Follows the 1998 Big Year competition between Sandy Komito, Al Levantin, and Greg Miller, during which the three rivals risked their lives to set a new North American birding record.
Follows the 1998 Big Year competition between Sandy Komito, Al Levantin, and Greg Miller, during which the three rivals risked their lives to set a new North American birding record.
Early in 2013 Neil Hayward was at a crossroads. He didn't want to open a bakery or whatever else executives do when they quit a lucrative but unfulfilling job. He didn't want to think about his failed relationship with "the one†? or his potential for ruining a new relationship with "the next one.†? And he almost certainly didn't want to think about turning forty. And so instead he went birding. Birding was a lifelong passion. It was only among the birds that Neil found a calm that had eluded him in the confusing world of humans. But this time he also found competition. His growing list of species reluctantly catapulted him into a Big Year--a race to find the most birds in one year. His peregrinations across twenty-eight states and six provinces in search of exotic species took him to a hoarfrost-covered forest in Massachusetts to find a Fieldfare; to Lake Havasu, Arizona, to see a rare Nutting's Flycatcher; and to Vancouver for the Red-flanked Bluetail. Neil's Big Year was as unplanned as it was accidental: It was the perfect distraction to life. Neil shocked the birding world by finding 749 species of bird and breaking the long-standing Big Year record. He also surprised himself: During his time among the hummingbirds, tanagers, and boobies, he found a renewed sense of confidence and hope about the world and his place in it.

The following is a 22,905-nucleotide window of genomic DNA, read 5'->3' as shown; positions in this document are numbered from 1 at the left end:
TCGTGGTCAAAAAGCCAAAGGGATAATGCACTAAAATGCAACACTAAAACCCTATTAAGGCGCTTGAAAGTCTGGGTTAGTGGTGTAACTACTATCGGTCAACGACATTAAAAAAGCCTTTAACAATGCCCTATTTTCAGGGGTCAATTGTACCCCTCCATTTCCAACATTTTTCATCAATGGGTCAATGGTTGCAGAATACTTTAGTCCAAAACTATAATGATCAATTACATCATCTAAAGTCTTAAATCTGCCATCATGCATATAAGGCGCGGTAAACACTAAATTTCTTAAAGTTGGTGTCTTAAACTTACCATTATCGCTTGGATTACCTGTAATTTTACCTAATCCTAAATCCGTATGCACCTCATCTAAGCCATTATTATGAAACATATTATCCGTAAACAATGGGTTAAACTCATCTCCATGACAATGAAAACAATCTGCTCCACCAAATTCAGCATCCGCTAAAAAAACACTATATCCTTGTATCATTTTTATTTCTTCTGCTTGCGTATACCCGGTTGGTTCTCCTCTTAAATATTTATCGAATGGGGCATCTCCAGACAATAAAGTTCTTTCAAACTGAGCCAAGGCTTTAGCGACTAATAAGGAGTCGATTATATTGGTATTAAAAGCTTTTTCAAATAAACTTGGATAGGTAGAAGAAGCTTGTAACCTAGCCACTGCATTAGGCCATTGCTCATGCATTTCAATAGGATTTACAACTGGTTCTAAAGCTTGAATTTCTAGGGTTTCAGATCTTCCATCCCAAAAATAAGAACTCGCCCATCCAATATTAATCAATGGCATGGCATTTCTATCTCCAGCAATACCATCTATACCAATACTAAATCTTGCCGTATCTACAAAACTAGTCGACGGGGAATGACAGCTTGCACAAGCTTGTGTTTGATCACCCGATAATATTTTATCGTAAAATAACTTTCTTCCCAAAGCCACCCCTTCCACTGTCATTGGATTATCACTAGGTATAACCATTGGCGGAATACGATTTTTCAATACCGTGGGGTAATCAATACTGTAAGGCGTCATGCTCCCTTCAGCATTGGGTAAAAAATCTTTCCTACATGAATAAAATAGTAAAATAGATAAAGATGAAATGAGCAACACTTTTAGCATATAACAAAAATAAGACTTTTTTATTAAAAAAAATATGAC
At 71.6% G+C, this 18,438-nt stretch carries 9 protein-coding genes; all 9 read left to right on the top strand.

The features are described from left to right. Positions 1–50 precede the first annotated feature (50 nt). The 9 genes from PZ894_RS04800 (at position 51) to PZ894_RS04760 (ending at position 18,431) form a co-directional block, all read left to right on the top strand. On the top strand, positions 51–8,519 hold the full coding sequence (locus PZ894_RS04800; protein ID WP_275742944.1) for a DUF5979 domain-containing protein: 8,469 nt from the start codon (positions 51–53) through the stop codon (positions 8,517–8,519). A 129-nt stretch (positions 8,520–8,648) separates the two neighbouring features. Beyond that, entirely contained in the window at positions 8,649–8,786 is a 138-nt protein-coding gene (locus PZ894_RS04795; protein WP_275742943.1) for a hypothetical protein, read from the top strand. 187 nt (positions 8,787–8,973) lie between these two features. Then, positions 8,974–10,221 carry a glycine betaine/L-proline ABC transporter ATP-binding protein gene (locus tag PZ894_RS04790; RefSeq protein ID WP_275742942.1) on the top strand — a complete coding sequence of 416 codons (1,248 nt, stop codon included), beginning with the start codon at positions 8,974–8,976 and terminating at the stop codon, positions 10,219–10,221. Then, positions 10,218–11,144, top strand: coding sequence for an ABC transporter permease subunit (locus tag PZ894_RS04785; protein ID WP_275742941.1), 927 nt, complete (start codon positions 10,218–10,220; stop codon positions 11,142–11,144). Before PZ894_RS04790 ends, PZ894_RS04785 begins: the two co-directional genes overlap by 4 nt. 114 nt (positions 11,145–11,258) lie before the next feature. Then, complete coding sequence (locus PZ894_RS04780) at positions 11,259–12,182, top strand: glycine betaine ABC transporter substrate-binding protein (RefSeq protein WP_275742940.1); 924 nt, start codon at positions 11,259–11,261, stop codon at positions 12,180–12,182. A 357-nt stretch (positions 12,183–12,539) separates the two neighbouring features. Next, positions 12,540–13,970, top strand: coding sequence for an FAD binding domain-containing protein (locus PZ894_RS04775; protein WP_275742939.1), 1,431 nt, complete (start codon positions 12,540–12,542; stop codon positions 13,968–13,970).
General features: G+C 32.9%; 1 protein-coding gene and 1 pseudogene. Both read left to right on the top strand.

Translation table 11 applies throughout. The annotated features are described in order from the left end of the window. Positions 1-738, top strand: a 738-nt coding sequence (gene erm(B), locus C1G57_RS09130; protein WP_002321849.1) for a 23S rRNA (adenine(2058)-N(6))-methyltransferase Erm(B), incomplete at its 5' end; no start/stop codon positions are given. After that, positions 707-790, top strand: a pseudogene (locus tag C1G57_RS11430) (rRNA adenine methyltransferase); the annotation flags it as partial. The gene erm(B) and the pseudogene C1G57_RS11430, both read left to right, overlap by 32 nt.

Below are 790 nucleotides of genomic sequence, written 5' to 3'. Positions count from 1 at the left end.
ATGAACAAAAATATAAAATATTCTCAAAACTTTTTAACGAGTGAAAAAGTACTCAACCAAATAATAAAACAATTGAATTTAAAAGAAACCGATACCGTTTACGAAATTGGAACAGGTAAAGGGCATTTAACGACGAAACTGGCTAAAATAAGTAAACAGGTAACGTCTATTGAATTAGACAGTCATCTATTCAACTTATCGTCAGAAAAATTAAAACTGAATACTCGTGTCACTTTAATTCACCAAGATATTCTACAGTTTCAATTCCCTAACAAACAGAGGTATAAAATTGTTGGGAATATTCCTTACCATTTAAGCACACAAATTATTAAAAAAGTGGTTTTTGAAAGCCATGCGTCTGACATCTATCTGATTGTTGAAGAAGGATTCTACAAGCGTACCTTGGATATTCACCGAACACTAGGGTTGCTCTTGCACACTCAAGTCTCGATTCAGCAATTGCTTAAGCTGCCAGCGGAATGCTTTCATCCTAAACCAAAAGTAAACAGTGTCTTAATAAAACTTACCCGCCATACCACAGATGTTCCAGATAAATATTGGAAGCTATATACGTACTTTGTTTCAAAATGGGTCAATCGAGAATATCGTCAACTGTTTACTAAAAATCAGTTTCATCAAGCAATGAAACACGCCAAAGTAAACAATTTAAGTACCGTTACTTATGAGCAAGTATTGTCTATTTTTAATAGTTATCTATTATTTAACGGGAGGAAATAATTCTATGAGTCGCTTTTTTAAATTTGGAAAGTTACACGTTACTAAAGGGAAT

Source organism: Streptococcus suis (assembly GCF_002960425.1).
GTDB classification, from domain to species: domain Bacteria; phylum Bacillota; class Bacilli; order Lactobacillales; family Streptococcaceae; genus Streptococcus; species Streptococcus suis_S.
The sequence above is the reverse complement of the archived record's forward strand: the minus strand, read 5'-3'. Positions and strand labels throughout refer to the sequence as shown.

One woman . . . one year . . . 723 species of birds. . . In 2008, Lynn Barber's passion for birding led her to drive, fly, sail, walk, stalk, and sit in search of birds in twenty-five states and three provinces. Traveling more than 175,000 miles, she set a twenty-first century record at the time, second to only one other person in history. Over 272 days, Barber observed 723 species of birds in North America north of Mexico, recording a remarkable 333 new species in January but, with the dwindling returns typical to Big Year birding, only eight in December, a month that found her crisscrossing the continent from Texas to Newfoundland, from Washington to Ontario. In the months between, she felt every extreme of climate, well-being, and emotion. But, whether finally spotting an elusive Blue Bunting or seeing three species of eiders in a single day, she was also challenged, inspired, and rewarded by nearly every experience. Barber's journal from her American Birding Association-sanctioned Big Year covers the highlights of her treks to forests, canyons, mountain ranges, deserts, oceans, lakes, and numerous spots in between. Written in the informal style of a diary, it captures the detail, humor, challenges, and fun of a good adventure travelogue and also conveys the remarkable diversity of North American birds and habitat. For actual or would-be “travel birders,” Lynn Barber’s Extreme Birder provides a fascinating, binoculars-eye view of one of the best-loved pastimes of nature lovers everywhere. "Lynn Barber challenges a traditionally male-dominated pursuit--the birding big year--and is successful beyond her wildest dreams. She is an inspiration for all who love adventure, nature, and birds."--Lynn Hassler, author, Birds of the American Southwest